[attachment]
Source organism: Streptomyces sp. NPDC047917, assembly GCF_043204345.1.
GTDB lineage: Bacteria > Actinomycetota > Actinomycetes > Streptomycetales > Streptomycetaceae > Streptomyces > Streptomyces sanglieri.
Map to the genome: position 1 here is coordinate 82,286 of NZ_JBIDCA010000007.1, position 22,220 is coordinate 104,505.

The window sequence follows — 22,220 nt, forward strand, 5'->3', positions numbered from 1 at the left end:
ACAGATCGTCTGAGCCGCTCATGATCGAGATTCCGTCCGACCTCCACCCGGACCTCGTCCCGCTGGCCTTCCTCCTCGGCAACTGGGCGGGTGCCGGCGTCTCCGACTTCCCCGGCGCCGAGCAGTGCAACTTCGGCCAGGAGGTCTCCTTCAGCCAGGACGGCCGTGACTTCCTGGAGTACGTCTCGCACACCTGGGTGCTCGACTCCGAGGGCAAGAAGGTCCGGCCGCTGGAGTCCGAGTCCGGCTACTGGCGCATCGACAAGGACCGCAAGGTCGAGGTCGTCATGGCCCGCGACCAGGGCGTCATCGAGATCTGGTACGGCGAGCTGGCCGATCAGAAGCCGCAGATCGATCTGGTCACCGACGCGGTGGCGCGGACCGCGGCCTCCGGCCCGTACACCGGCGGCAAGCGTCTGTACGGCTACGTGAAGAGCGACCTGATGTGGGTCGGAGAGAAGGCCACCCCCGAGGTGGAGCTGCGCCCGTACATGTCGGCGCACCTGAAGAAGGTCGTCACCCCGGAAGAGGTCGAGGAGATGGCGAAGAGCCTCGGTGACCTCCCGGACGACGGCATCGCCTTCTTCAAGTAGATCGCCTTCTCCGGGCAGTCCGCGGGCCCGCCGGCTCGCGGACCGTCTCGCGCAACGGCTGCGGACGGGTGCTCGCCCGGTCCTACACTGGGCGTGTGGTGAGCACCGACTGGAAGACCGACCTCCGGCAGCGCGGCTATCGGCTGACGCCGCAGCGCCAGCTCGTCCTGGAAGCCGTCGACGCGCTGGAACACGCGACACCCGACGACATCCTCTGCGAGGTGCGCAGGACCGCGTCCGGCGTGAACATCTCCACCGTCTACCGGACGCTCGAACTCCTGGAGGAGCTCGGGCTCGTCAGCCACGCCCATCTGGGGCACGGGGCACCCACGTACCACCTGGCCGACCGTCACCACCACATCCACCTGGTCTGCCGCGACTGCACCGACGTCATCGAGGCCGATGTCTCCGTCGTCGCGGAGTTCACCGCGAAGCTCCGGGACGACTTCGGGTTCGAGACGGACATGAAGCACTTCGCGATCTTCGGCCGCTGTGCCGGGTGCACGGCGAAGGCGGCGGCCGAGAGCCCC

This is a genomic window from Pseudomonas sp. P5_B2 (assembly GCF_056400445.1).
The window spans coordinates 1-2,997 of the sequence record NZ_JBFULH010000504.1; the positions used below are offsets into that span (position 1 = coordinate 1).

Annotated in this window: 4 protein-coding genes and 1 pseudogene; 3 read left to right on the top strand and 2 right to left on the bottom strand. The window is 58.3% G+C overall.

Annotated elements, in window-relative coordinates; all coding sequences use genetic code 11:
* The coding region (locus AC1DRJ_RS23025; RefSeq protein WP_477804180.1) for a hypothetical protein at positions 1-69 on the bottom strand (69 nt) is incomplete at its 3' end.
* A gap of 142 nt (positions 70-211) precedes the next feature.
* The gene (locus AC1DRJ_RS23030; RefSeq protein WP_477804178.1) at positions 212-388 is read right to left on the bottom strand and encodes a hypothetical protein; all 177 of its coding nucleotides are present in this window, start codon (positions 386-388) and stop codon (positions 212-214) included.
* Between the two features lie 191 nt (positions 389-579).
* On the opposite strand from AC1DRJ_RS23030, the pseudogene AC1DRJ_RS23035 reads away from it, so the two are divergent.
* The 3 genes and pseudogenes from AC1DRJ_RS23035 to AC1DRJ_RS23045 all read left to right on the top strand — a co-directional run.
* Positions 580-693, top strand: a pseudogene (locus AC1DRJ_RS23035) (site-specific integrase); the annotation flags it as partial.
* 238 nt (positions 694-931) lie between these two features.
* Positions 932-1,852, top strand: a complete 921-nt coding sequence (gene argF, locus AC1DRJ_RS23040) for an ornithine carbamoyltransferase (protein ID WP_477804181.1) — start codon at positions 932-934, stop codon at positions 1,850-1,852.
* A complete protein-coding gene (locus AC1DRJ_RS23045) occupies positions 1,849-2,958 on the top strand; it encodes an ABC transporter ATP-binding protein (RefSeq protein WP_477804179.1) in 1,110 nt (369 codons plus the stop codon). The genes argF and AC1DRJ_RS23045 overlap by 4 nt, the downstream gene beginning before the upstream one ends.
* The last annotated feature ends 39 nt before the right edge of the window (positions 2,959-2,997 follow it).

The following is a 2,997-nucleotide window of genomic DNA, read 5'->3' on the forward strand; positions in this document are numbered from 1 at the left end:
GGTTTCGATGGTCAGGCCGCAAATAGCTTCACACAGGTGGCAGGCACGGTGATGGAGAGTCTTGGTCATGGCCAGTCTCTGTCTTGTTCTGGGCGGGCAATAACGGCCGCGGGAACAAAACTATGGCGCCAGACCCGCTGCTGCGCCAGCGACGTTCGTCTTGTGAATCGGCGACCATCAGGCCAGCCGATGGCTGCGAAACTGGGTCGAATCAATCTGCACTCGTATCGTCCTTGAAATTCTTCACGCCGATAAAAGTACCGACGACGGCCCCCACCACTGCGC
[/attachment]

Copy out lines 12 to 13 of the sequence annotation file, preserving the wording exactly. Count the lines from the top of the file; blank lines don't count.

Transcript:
* The gene (locus AC1DRJ_RS23030; RefSeq protein WP_477804178.1) at positions 212-388 is read right to left on the bottom strand and encodes a hypothetical protein; all 177 of its coding nucleotides are present in this window, start codon (positions 386-388) and stop codon (positions 212-214) included.
* Between the two features lie 191 nt (positions 389-579).